As I sat on my back deck enjoying an abnormally hot Alaska summer, my experiences last February in Sochi, Russia, seemed extremely far away.
While the geographical distance from here to there is vast, the 2014 Winter Olympics are just around the corner -- 227 days until the Feb. 7 opening ceremonies, to be exact.
You may remember my articles this winter about my pre-Olympic World Cup experience in Sochi -- the hot dog salad, the endless security checks, the odd modes of transportation to get around the most expensive Olympic venue in history.
That World Cup served as our test event -- a sneak peak, if you will -- for the Games. The countdown has begun, and athletes across Alaska, the United States and the world have Sochi on their minds.
Skiing and ski training is always on my mind, but I would be lying if I said there is nothing special about the upcoming Olympic season. While professional skiers live, train, eat, sleep and dream their sports 365 days a year, for years on end, the Olympics are the one time that the world tunes in.
It's our Super Bowl, the Stanley Cup on steroids. Suddenly, neighbors who have never noticed us gliding by on our roller skis might stop to wave or cheer. The media takes notice. The Olympics are a chance to turn obscurity into mainstream, to tell your story and to be recognized for years of hard work, dedication and sacrifice.
But what does it take to actually get to the Olympics? And then, once you're there, what is it like, and what does it take to actually perform? I hope to share all of that with readers as I prepare for what would be my second Winter Games as a cross-country skier. (I say "hope" because the team won't be officially named until Jan. 12. Yes, you read that right -- a short three weeks before the opening ceremonies!)
One of my favorite questions I get as an athlete is, "What do you do in the offseason?" Well, I train -- and I train a lot.
Less than two weeks ago, I returned from this season's kickoff camp with the U.S. Ski Team and Alaska Pacific University in Bend, Ore., where we spent 10 days skiing at Mount Bachelor. Each day, we spent two to three hours on snow in the mornings, followed by afternoons of running, lifting weights, physical therapy, biking, and flexibility drills. Evenings are filled with team planning meetings, mock press conferences and individual sessions with nutritionists, technique coaches, strength advisers and sports psychologists.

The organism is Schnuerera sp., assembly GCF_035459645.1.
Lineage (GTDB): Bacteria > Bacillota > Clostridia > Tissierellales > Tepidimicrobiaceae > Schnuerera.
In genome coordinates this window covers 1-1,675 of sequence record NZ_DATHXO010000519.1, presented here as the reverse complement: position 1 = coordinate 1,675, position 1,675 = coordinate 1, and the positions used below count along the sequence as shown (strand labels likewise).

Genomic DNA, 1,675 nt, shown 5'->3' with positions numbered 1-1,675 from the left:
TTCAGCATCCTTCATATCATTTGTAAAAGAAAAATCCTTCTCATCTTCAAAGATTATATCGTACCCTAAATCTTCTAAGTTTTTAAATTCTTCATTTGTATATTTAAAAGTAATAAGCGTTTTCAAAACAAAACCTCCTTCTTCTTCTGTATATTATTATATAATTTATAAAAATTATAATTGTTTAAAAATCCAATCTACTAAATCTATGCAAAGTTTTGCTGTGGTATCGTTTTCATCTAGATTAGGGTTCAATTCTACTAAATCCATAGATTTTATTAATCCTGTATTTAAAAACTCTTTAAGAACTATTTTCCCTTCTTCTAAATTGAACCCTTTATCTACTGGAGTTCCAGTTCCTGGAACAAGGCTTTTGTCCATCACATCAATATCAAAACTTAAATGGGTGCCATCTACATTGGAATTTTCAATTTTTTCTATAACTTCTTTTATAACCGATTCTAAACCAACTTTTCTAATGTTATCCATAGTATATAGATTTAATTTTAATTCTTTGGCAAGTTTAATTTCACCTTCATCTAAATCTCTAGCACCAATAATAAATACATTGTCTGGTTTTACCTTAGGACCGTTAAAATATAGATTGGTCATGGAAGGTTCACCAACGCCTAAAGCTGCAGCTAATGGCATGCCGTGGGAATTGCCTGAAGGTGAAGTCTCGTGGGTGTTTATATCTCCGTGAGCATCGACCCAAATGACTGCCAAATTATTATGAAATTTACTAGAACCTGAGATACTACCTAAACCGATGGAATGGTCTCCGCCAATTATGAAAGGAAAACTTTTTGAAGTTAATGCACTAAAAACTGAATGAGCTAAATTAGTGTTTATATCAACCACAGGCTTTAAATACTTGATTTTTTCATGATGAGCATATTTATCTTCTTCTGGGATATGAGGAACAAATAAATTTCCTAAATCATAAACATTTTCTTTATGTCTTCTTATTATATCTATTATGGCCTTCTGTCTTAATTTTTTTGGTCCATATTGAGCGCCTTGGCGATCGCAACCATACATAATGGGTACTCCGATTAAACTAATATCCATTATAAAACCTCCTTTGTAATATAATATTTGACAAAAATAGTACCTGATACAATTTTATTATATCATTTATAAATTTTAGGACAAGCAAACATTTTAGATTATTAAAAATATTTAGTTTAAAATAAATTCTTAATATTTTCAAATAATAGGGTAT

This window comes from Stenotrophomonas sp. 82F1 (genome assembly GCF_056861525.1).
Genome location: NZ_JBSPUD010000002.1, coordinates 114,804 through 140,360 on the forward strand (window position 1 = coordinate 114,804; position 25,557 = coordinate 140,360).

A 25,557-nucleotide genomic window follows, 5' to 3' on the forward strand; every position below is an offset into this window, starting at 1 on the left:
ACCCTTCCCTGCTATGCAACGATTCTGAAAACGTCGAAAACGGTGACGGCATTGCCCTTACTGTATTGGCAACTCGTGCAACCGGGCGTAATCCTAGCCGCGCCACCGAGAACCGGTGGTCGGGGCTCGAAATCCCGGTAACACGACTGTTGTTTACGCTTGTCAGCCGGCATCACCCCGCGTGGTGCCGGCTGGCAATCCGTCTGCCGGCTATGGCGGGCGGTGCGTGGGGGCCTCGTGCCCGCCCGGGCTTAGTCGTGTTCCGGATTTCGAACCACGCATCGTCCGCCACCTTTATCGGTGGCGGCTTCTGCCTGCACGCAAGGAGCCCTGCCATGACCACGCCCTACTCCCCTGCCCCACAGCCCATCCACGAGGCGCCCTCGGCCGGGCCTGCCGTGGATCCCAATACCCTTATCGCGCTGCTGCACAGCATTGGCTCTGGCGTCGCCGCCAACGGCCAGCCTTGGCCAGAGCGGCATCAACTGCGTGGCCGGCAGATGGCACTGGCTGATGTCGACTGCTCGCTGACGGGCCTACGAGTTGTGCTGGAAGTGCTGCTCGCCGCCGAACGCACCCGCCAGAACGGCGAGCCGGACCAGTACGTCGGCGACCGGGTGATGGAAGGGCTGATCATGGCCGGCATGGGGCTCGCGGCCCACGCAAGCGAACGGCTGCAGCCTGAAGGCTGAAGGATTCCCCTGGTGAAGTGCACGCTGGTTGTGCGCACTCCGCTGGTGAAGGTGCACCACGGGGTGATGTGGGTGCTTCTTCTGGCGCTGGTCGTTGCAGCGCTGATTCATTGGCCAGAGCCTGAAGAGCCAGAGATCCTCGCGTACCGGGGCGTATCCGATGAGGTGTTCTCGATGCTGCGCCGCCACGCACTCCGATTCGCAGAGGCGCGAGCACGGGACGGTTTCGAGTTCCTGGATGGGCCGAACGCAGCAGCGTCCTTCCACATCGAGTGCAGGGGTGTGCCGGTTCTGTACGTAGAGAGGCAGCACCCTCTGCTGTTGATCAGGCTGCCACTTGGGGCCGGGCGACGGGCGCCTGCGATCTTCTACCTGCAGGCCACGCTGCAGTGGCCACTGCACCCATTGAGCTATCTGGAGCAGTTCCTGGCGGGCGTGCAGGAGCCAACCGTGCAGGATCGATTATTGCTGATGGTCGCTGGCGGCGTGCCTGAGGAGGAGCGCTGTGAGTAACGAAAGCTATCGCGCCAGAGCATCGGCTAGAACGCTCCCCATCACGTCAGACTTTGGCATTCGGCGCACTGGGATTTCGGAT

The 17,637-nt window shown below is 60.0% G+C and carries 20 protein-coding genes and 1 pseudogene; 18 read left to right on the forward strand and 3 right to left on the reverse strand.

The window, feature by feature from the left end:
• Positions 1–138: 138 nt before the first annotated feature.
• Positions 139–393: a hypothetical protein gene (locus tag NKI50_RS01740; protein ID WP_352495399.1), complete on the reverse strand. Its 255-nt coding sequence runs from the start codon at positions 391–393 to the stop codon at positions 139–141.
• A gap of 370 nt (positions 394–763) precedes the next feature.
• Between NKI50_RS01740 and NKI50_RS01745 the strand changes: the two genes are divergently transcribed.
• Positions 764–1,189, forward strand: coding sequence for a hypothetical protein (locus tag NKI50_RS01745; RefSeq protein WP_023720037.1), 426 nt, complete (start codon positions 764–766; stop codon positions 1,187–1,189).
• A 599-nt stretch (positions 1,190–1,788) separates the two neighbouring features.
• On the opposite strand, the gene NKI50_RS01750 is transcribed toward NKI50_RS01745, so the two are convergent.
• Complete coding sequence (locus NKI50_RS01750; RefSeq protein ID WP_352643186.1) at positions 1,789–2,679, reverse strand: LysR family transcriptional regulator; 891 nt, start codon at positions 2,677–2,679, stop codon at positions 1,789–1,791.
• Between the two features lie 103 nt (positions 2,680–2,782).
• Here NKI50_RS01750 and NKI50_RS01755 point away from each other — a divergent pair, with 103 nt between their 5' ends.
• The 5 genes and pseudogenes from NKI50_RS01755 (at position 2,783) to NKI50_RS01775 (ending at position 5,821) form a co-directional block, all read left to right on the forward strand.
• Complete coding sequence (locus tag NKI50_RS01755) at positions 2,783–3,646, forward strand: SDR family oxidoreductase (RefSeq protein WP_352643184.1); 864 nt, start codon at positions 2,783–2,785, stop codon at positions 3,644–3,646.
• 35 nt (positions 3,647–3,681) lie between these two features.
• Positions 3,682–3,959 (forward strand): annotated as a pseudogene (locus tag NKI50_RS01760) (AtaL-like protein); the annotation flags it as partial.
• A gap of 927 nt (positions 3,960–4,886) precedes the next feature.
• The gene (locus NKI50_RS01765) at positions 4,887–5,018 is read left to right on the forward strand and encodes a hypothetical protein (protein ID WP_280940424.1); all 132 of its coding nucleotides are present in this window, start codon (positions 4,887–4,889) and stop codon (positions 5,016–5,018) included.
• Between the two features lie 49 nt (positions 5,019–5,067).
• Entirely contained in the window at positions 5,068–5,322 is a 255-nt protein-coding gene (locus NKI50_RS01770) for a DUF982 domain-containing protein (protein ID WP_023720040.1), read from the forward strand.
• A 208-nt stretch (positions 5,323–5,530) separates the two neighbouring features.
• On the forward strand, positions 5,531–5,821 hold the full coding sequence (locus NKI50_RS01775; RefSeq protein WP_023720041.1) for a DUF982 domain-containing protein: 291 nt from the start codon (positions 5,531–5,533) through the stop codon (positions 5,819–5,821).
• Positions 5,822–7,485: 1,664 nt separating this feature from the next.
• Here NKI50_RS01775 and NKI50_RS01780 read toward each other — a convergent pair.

After our time in Bend, we traveled to Park City, Utah -- home of the U.S. Ski Team. In Utah, we went through a battery of semi-annual tests. One of my teammates likened us to "lab rats" as we were pricked, poked, filmed, and measured. We had our blood taken, our bodies measured for fat content, our strength tested, and our flexibility and mobility benchmarked.
Then, there was everyone's favorite: the infamous VO2 max test, which tests physical fitness by determining how quickly your body can move and use oxygen. These tests are done while roller skiing on six-foot-wide treadmills; athletes wear nose plugs and breathe from a tube with extra oxygen to simulate sea-level conditions. And we wear harnesses so that we can ski until we drop, literally.
Max efforts create quite a scene in the gym, attracting an audience of snowboarders and downhill skiers, coaches and physiologists -- the first group watching in disbelief, hoping and waiting for carnage; the latter cheering you and hoping for results that show improvement from last year.
After three weeks of training on the road, it was great to be home sleeping in my own bed, cooking my own food and training at some of my favorite spots -- including those directly out my front door.
This week, the APU team is at the season's first on-snow training camp on Eagle Glacier, 5,000 feet above Girdwood -- just another detour on the road to Sochi.
Holly Brooks is a 2010 Winter Olympian and a member of the U.S. Ski Team and the Alaska Pacific University ski team. She lives in Anchorage.